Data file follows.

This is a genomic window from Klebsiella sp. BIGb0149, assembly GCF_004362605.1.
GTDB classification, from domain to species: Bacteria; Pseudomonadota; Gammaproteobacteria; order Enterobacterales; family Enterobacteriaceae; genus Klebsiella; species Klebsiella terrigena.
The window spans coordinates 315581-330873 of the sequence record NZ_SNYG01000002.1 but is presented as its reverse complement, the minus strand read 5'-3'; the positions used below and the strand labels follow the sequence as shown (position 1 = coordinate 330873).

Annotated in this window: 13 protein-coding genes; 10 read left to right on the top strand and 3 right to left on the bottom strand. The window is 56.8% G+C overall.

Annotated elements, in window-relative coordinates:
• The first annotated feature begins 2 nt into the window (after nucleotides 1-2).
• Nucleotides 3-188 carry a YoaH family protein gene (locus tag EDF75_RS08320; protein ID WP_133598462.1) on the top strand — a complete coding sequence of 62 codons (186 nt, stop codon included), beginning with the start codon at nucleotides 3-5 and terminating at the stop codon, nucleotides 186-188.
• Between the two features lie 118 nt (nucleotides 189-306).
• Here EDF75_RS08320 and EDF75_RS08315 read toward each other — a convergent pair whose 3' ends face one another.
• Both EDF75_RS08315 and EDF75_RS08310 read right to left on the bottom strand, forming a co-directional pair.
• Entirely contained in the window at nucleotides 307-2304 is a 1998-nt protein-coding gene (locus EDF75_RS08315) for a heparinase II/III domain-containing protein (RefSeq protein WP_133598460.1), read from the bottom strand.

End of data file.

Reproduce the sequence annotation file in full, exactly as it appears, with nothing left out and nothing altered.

This is a genomic window from Klebsiella sp. BIGb0149, assembly GCF_004362605.1.
GTDB classification, from domain to species: Bacteria; Pseudomonadota; Gammaproteobacteria; order Enterobacterales; family Enterobacteriaceae; genus Klebsiella; species Klebsiella terrigena.
The window spans coordinates 315581-330873 of the sequence record NZ_SNYG01000002.1 but is presented as its reverse complement, the minus strand read 5'-3'; the positions used below and the strand labels follow the sequence as shown (position 1 = coordinate 330873).

Annotated in this window: 13 protein-coding genes; 10 read left to right on the top strand and 3 right to left on the bottom strand. The window is 56.8% G+C overall.

Annotated elements, in window-relative coordinates:
• The first annotated feature begins 2 nt into the window (after nucleotides 1-2).
• Nucleotides 3-188 carry a YoaH family protein gene (locus tag EDF75_RS08320; protein ID WP_133598462.1) on the top strand — a complete coding sequence of 62 codons (186 nt, stop codon included), beginning with the start codon at nucleotides 3-5 and terminating at the stop codon, nucleotides 186-188.
• Between the two features lie 118 nt (nucleotides 189-306).
• Here EDF75_RS08320 and EDF75_RS08315 read toward each other — a convergent pair whose 3' ends face one another.
• Both EDF75_RS08315 and EDF75_RS08310 read right to left on the bottom strand, forming a co-directional pair.
• Entirely contained in the window at nucleotides 307-2304 is a 1998-nt protein-coding gene (locus EDF75_RS08315) for a heparinase II/III domain-containing protein (RefSeq protein WP_133598460.1), read from the bottom strand.